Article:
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      The dataset on Statistical discrepancy (Institutional Investors – Financial Balance Sheets) represents the time series of the dataset on Institutional investors' assets and liabilities (7II) along with those of the dataset on Financial Balance Sheets (720), for the financial instruments and institutional sectors which are in common to these two datasets.  Additionally, for each of the above-mentioned time series, a statistical discrepancy is reported in order to show any possible differences which may exist between the two datasets (7II and 720).  In fact, the dataset on Institutional investors' assets and liabilities (7II) constitutes an attempt to better integrate these data in the framework of the System of National Accounts 2008 (SNA 2008).  However, discrepancies may exist and may, for example, be caused by balancing practices (e.g. when sector and counterpart sector data are reconciled) in the compilation of Financial Balance Sheets at a higher level of aggregation, which may not have been carried through at a lower level of aggregation. Moreover, differences may also be caused by the use of different source data.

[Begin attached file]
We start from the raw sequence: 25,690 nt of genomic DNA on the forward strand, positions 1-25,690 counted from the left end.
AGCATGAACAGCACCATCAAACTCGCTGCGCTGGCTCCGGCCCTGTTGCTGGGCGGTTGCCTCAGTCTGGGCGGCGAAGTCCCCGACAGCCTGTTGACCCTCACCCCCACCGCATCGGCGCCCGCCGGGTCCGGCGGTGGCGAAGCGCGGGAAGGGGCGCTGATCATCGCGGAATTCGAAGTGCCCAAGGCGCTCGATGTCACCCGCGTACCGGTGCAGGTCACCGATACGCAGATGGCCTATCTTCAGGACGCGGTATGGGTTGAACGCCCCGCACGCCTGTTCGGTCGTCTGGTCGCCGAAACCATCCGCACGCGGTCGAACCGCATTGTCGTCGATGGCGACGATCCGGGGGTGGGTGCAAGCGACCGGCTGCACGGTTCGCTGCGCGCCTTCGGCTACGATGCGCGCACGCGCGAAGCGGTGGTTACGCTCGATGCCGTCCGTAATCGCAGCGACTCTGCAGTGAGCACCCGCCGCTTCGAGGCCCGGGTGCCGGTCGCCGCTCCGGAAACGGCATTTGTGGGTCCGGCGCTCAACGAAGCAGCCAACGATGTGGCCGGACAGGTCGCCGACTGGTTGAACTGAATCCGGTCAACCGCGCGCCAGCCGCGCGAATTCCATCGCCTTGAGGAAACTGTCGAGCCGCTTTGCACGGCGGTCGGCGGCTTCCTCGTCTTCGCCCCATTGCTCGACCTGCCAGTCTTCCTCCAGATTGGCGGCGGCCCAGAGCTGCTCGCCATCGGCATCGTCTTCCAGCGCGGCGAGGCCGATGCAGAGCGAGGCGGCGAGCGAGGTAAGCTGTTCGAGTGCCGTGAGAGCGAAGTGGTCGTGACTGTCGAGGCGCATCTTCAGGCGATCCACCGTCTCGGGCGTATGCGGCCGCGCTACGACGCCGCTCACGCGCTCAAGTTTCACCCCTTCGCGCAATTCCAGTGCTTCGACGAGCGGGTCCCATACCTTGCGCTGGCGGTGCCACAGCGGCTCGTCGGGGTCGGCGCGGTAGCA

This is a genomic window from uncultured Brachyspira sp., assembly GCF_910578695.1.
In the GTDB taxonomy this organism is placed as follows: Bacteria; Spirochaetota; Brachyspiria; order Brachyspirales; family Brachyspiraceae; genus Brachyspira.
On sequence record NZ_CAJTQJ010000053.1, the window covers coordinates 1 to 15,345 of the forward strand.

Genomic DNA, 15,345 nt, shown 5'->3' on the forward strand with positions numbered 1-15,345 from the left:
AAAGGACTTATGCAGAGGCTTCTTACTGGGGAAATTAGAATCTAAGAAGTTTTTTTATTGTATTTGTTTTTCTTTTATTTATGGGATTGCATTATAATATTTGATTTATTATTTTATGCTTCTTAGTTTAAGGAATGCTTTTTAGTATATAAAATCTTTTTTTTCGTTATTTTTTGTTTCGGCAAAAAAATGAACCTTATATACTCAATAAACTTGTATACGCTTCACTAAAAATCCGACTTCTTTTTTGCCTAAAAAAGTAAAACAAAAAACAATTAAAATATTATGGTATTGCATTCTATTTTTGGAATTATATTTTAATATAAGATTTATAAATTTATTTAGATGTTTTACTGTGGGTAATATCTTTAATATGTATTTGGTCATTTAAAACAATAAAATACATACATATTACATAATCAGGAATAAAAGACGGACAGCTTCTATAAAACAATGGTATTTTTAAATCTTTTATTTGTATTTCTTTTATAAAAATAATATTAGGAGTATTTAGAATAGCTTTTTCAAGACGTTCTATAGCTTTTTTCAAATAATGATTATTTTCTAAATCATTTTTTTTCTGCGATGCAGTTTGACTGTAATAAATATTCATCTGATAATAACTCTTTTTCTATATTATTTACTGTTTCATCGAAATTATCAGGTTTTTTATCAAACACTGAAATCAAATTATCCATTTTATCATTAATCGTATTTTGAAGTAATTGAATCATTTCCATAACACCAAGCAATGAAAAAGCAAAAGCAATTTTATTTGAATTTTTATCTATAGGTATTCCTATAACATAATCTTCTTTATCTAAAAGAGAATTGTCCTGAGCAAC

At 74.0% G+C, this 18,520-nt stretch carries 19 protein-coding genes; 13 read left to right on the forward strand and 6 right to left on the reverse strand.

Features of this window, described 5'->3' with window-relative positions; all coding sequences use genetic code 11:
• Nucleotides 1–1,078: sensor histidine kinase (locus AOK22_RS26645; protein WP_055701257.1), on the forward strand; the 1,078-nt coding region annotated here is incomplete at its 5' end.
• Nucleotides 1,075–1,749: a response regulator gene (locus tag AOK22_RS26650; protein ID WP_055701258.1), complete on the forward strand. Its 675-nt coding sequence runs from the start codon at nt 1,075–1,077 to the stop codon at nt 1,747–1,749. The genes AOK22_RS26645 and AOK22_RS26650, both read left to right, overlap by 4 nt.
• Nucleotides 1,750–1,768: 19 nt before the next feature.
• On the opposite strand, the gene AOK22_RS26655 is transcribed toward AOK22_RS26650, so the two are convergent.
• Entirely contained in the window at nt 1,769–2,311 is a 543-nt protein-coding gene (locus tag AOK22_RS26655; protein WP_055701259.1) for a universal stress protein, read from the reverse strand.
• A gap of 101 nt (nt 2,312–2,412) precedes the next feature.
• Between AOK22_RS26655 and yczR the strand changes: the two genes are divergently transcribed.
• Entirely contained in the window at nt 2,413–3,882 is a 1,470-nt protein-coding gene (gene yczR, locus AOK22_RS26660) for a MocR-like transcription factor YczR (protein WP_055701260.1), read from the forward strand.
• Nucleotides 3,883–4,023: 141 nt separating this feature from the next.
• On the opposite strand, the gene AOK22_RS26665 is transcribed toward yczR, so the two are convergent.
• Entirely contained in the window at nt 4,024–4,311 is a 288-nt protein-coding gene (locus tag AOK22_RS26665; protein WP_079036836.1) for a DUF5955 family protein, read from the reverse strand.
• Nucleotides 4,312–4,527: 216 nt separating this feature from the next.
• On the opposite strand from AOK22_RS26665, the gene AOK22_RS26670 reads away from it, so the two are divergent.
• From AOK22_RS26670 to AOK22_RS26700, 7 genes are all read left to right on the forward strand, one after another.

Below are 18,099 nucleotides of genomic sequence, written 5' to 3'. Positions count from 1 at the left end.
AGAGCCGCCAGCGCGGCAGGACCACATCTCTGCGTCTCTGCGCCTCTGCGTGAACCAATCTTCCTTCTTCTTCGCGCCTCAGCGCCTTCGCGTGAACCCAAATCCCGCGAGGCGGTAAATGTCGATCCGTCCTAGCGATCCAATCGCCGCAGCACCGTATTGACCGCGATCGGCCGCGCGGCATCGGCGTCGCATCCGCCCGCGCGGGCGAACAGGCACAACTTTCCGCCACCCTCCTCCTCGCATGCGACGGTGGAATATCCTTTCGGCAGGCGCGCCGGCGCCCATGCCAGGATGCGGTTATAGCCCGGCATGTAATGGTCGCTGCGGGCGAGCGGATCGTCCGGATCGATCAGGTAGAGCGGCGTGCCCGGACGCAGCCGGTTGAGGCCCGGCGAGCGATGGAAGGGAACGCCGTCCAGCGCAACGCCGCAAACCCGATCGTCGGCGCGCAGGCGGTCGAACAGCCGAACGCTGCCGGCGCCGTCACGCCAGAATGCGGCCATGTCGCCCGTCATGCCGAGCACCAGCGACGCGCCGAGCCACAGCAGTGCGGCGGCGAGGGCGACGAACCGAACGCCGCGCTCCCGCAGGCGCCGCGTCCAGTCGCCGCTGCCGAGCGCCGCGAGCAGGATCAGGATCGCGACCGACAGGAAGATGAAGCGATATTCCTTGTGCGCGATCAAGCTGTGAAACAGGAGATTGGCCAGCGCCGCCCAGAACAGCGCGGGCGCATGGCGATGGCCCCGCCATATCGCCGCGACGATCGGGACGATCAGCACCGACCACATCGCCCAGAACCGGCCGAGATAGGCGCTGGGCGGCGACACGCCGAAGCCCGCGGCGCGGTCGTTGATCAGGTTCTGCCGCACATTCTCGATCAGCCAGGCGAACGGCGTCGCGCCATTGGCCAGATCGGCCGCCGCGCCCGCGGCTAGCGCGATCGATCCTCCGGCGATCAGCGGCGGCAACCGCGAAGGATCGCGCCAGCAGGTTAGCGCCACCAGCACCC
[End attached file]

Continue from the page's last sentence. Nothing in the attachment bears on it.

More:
• W
    • julho 2018
      Fonte: Organisation for Economic Co-operation and Development
      Carregamento por: Knoema
      Acesso em 27 julho, 2018
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      While much of the comparative evidence on inequalities that is currently available refers to household income, wealth is a critical dimension of households’ economic well-being. How wealth is distributed is important for equity and inter-generational mobility, but also for the stability of the economic system and for its resilience to shocks. While the lack of comparative evidence in this field reflects the absence of an agreed standard that statistical offices could use when collecting this information, this gap has been addressed by the OECD with the release in 2013 of a set of statistical guidelines in this field. In 2013, the OECD issued a set of ‘Guidelines’ for micro statistics on household wealth (OECD, 2013) and an increasing number of countries have engaged in the collection of micro statistics in this field (European Central Bank, 2013). Building on these initiatives as well as others, such as the Luxembourg Wealth Study (Sierminska et al, 2006) which have informed previous OECD analysis (Jantii et al., 2008), the OECD has now collected a new set of data on the distribution of household wealth for 18 OECD countries, based on the set of conventions and classifications proposed in the 2013 OECD Guidelines.